Published on November 28th, 2019 | by John Werner
Narcos: Rise of the Cartels Xbox One Review
Summary: Based on the popular Netflix show Narcos, but with turn-based strategy.
Based on the hit Netflix show ‘Narcos’, ‘Narcos: Rise of the Cartels’ is a top-down turn based strategy game from Developer Kuju and Publisher Curve Digital. Like the show, the game takes place in Columbia during the 1980’s as the DEA tries to stop drug lord Pablo Escobar from exporting cocaine into the USA.
Full disclosure, I’ve never watched the Netflix show ‘Narcos’. Until now, I had only known of the show by name with a vague understanding of what it was about. Thankfully, the game utilises actual footage from the show, making it quite easy for someone like myself to easily get an understanding of the plot. I am still not 100% sure as to how closely the game follows the show as players get the option to play as both the DEA and the Cartel in two separate campaigns.
‘Narcos: Rise of the Cartels’ is predominately a top-down turn based game, but with elements of RPG, 3rdPS, and quick time events thrown into the mix. Before starting a mission, players must assign a squad of characters for that particular level. Each character has their own level, XP, weapons, stats and special abilities that can be used during the mission. The player can pick units from a roster of available characters or acquire new ones for a cost. Once acquired, units stay as part of your team and can be used as often as the player likes (unless they are killed) resulting in permadeath. Characters come with a range of different abilities and weapons depending on their class. Each class has strengths and weakness that need to be taken into consideration prior to each mission. For example, heavy units equipped with grenade launchers are fantastic at long range and deal a lot of damage to a group of enemies however, they only get one shot and need to use a whole turn to reload before shooting their main weapon again. Additionally, they are unable to use their grenade launchers indoors and must rely on their sidearm in these situations. As a result, they can easily be picked off by units shooting from doorways and windows.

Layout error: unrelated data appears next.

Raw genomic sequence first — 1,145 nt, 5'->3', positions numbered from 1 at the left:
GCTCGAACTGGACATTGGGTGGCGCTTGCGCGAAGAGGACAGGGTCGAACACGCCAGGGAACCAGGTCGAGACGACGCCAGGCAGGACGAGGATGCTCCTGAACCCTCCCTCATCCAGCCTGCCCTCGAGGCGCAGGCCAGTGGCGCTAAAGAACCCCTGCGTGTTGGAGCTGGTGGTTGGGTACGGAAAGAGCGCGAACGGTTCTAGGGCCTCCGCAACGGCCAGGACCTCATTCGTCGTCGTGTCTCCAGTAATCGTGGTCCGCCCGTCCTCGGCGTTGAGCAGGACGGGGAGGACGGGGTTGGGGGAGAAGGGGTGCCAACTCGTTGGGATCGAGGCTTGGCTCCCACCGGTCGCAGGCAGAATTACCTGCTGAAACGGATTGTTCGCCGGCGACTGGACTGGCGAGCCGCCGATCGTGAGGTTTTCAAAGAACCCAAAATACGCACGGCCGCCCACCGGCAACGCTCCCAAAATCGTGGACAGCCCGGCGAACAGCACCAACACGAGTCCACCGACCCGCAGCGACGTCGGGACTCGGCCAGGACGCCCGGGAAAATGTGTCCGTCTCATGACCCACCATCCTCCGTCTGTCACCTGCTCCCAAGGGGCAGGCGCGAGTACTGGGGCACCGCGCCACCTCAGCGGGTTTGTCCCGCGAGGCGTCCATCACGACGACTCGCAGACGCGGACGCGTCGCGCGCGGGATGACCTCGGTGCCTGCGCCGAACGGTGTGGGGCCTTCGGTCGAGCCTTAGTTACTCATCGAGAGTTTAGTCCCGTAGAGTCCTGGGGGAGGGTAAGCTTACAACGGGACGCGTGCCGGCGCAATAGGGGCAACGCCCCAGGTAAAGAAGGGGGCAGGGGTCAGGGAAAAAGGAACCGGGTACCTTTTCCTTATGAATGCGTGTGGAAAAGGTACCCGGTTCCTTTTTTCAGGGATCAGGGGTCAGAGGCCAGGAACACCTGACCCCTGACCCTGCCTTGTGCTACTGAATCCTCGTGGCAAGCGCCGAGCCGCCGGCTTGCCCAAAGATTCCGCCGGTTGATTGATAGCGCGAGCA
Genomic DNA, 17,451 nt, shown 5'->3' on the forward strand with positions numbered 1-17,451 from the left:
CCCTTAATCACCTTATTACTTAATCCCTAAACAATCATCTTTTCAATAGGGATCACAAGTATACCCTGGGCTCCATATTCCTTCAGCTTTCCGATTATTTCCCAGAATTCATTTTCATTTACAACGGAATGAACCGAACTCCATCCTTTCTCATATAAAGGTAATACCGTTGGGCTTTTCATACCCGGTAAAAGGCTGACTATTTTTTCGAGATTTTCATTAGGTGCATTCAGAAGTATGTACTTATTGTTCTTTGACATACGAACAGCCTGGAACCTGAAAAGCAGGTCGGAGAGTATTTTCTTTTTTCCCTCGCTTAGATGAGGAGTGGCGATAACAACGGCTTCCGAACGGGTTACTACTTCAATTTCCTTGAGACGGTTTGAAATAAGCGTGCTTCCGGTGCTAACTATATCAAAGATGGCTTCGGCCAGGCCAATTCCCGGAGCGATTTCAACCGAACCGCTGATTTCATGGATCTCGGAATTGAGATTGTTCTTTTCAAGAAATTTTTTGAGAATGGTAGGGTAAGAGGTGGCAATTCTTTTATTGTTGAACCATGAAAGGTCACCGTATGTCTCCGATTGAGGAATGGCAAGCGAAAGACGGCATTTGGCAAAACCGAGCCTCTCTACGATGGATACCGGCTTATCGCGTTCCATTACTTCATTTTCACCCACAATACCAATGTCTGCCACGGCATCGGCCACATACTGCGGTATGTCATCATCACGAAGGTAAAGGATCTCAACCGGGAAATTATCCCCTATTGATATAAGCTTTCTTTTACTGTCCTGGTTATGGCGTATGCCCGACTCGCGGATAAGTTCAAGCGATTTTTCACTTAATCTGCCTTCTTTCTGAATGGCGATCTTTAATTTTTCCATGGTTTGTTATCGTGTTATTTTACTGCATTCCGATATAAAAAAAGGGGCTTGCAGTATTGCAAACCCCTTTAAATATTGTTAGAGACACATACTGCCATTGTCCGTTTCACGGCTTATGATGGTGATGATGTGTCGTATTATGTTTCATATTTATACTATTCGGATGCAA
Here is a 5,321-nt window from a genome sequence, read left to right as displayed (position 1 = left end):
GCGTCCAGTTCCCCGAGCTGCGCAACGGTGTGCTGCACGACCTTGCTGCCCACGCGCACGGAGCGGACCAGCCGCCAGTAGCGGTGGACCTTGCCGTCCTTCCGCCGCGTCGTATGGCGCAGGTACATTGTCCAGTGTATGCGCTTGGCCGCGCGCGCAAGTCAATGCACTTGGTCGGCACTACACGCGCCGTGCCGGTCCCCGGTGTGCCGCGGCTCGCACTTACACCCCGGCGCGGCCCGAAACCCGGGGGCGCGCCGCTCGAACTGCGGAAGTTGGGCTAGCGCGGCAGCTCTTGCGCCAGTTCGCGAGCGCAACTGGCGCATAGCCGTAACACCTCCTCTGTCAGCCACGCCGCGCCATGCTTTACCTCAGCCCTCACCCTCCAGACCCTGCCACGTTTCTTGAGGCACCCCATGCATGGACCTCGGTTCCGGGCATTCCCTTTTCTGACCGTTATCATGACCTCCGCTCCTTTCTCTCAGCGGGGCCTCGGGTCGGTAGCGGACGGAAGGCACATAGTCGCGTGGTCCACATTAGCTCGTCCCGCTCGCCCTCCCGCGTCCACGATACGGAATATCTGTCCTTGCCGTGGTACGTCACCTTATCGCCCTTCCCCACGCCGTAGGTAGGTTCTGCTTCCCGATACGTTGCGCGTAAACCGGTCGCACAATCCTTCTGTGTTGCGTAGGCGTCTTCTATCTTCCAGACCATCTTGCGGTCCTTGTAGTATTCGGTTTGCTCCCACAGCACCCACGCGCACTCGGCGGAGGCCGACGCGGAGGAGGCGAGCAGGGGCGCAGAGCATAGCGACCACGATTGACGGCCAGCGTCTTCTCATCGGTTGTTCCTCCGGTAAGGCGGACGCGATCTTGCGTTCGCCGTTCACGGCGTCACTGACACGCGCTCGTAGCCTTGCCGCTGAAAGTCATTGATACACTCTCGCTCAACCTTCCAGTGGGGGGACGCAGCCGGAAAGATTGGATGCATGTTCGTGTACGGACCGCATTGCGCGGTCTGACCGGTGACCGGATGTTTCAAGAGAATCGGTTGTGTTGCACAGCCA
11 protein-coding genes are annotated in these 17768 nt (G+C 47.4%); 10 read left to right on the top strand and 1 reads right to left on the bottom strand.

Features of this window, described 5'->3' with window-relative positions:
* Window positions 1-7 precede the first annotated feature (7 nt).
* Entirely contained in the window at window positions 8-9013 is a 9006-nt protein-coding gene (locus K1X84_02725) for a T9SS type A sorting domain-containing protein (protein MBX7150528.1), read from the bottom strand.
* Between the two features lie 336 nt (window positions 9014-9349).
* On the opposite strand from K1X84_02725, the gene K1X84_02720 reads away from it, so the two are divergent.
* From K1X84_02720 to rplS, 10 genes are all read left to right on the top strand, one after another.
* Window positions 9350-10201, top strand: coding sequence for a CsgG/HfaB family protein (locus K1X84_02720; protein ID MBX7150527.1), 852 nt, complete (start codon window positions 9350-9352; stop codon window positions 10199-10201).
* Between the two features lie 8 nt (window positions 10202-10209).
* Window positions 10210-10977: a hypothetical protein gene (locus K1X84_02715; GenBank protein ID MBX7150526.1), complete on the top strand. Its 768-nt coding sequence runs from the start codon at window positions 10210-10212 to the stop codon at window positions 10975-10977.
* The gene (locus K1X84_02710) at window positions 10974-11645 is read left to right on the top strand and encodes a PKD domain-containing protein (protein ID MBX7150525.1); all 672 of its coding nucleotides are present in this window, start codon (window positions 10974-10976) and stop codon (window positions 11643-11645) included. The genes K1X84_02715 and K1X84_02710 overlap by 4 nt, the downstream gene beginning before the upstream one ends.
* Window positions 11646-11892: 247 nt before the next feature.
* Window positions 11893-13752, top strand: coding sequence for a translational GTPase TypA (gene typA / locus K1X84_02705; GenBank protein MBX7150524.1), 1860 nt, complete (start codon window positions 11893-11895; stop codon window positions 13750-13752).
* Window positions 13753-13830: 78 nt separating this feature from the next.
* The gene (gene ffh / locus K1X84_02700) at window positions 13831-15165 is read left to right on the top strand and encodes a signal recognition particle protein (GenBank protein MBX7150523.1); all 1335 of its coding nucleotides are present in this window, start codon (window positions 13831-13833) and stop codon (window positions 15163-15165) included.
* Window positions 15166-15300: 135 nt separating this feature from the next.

Normally, I’d say that this just adds to the level of strategy that players need to adopt in order to beat the game. However, as someone who is quite fond of the strategy genre, it pains me to admit that ‘Narcos: Rise of the Cartels’ lacks some basic elements required for a strategy game. Following on from selecting a squad for a mission, players are then taken to the deployment phase of the mission. It’s at this point of the game where players are finally able to see the map for the selected mission for the first time. With their squad already locked in and unable to be changed, players have no choice but to utilise what they have. Prior to this point, there isn’t any real indication of what kind of environment they’ll be playing in or the size of the map. During my play of the game, I was stuck in several situations where my team was clearly not suited for the environment that I was fighting in. Even though I realised that my only hope was to take one of each unit type, most of the missions that I undertook resulted in leaving half of my squad at the deployment zone. This left me with only 2 or 3 units (out of 5) that were useful for each mission. Whilst I did try my best to utilise all of my characters, it was quicker and easier to only use those suited to the map’s layout.